Listening with Lee Zimmerman – “Motherlode”
Sara Hickman has amassed an impressive career up to this point, but with Motherlode, she can claim an album that ought to mark here as an artist for the ages. A two-CD set based loosely around the concept for femininity and all the hopes, virtues and anguish that implies, it’s a lovely set of songs that’s at once both bold and introspective. Enlisting an impressive roster of friends and collaborators — Shawn Colvin, Kelly Willis, Ruthie Foster, Adrian Belew, and Jimmy Lafave among them, as well as select covers — Hickman relays the material with sly observations and heartfelt circumstance. Her music recalls some of the great female singers of past decades; echoes of Joni Mitchell, Carly Simon, Suzanne Vega, Janis Ian, Sandy Denny and other icons find a presence in these gentle, swaying ballads and quiet confessionals, but it’s Hickman’s own steadfast melodies that etch the greatest impression here, sounding, even on first hearing, like familiar standards. Side one is the softer and perhaps more indelible side, with songs such as “A Song For You,” “To A Maddening Ghost” and “Living In Quiet Desperation” manifest as contemplative narratives boasting memorable melodies easily the equal of any crafted by those aforementioned influences. An unexpectedly jaunty version of the Rolling Stones’ “Mother’s Little Helper” keeps to the theme, but muddles the context, just as a sassy take on Amy Rigby’s taunting “Are We Ever Gonna Have Sex Again” enlivens the generally more upbeat disc two, while still managing to stay within the parameters of the pathos imbued in the album as a whole. A brilliant, affecting and wholly satisfying initiative, Motherlode is one of the yet-to-be discovered treasures of the year and just possibly, the decade to date.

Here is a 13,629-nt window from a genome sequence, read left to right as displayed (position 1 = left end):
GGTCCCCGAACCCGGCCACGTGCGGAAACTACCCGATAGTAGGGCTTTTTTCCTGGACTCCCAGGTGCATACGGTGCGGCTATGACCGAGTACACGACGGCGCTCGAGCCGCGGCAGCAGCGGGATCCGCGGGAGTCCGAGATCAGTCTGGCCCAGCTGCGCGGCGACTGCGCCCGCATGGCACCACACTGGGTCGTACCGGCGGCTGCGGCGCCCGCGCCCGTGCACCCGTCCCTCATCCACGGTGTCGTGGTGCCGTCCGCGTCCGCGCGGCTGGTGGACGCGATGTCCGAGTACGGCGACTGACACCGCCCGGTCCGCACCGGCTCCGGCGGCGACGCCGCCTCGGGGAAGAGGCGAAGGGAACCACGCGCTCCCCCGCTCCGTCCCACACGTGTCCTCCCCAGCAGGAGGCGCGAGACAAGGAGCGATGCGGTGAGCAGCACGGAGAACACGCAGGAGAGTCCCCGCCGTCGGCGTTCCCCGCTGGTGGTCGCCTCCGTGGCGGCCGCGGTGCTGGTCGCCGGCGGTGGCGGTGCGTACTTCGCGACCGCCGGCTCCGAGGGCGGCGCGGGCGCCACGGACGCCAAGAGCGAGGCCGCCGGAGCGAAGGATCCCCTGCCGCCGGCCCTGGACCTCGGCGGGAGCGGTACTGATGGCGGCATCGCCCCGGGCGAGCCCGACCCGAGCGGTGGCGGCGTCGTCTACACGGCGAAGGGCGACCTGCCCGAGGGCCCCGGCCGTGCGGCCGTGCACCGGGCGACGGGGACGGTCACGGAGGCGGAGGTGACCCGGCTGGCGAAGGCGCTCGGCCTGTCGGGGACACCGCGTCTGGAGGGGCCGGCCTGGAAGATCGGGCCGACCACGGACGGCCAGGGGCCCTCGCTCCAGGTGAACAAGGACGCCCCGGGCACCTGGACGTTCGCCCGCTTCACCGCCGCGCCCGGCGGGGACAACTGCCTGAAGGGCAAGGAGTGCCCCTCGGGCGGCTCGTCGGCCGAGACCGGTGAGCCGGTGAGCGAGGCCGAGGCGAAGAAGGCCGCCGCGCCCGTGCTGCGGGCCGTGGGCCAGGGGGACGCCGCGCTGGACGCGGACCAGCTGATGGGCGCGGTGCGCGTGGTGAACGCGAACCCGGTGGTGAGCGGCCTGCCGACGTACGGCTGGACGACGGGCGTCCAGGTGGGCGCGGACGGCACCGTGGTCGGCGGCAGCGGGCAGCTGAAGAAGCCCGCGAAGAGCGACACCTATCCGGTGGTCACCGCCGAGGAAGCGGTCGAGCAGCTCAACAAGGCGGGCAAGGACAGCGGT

– Listening with Lee Zimmerman